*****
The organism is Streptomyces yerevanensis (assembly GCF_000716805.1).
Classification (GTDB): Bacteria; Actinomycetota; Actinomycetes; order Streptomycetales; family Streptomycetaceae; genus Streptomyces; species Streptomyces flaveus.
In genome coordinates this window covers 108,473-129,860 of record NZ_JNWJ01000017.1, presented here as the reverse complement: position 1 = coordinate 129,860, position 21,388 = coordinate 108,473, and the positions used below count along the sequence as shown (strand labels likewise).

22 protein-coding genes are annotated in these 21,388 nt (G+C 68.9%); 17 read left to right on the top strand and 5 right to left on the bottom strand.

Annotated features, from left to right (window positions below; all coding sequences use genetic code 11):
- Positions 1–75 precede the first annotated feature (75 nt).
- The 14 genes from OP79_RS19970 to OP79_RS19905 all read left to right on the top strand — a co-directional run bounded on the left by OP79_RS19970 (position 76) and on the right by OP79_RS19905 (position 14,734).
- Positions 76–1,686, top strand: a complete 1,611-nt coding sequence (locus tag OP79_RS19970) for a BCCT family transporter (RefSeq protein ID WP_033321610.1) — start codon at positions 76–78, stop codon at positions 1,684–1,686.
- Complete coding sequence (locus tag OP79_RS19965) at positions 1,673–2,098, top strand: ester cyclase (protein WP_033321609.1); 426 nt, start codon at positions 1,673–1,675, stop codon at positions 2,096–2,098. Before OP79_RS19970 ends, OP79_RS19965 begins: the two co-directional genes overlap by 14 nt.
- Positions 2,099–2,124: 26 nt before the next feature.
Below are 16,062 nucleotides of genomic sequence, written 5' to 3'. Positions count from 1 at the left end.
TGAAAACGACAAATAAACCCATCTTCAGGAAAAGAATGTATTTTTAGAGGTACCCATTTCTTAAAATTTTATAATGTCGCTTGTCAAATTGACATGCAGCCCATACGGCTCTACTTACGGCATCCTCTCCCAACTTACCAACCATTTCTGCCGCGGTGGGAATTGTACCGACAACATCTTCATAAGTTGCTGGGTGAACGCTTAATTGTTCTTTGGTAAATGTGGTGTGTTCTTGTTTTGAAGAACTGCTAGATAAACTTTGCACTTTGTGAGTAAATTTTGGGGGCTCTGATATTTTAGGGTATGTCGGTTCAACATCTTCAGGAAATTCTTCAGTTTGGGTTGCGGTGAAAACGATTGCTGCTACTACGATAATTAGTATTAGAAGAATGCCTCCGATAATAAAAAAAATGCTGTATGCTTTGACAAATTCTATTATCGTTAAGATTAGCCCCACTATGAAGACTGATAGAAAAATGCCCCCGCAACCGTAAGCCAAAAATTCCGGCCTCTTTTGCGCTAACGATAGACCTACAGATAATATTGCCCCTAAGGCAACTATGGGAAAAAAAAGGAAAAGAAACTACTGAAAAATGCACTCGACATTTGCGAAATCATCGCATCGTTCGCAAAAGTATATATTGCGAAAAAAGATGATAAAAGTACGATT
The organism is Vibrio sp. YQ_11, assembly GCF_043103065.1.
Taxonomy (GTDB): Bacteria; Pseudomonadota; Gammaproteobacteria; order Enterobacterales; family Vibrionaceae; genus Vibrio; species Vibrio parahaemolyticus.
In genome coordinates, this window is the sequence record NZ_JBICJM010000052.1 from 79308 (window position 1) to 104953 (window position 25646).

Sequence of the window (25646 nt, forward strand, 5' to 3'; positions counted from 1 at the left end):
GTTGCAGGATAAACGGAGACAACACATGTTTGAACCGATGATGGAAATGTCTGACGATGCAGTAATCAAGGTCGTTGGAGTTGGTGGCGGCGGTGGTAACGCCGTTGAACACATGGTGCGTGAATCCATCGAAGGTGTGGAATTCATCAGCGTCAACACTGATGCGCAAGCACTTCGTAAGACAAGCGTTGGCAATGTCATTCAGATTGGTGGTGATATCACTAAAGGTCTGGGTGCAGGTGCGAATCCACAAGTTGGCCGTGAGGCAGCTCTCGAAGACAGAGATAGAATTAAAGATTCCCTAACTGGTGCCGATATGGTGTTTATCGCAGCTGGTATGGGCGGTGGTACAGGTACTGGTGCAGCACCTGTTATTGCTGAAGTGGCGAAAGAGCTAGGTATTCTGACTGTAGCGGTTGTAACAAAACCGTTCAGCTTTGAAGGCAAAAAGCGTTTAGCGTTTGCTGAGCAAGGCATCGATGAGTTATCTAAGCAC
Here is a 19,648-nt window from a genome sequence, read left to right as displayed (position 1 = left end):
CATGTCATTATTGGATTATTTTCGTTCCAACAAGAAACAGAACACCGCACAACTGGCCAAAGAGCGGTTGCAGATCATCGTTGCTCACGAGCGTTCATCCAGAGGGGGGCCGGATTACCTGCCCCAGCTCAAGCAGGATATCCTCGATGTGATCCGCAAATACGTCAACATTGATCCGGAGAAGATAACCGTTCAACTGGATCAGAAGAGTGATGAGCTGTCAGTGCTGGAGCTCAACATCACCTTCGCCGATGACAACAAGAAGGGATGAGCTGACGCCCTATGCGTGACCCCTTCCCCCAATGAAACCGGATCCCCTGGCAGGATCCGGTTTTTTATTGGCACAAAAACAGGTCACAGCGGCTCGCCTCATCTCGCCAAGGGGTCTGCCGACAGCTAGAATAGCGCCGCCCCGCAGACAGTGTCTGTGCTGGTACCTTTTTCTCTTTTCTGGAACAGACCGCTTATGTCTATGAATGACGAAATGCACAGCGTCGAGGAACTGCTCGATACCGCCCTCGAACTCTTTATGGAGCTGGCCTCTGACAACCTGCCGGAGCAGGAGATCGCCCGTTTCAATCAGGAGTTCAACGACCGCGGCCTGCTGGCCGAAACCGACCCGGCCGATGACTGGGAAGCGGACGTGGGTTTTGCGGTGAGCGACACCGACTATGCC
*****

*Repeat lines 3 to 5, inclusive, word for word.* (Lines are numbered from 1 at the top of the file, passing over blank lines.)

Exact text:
In genome coordinates this window covers 108,473-129,860 of record NZ_JNWJ01000017.1, presented here as the reverse complement: position 1 = coordinate 129,860, position 21,388 = coordinate 108,473, and the positions used below count along the sequence as shown (strand labels likewise).

22 protein-coding genes are annotated in these 21,388 nt (G+C 68.9%); 17 read left to right on the top strand and 5 right to left on the bottom strand.

Annotated features, from left to right (window positions below; all coding sequences use genetic code 11):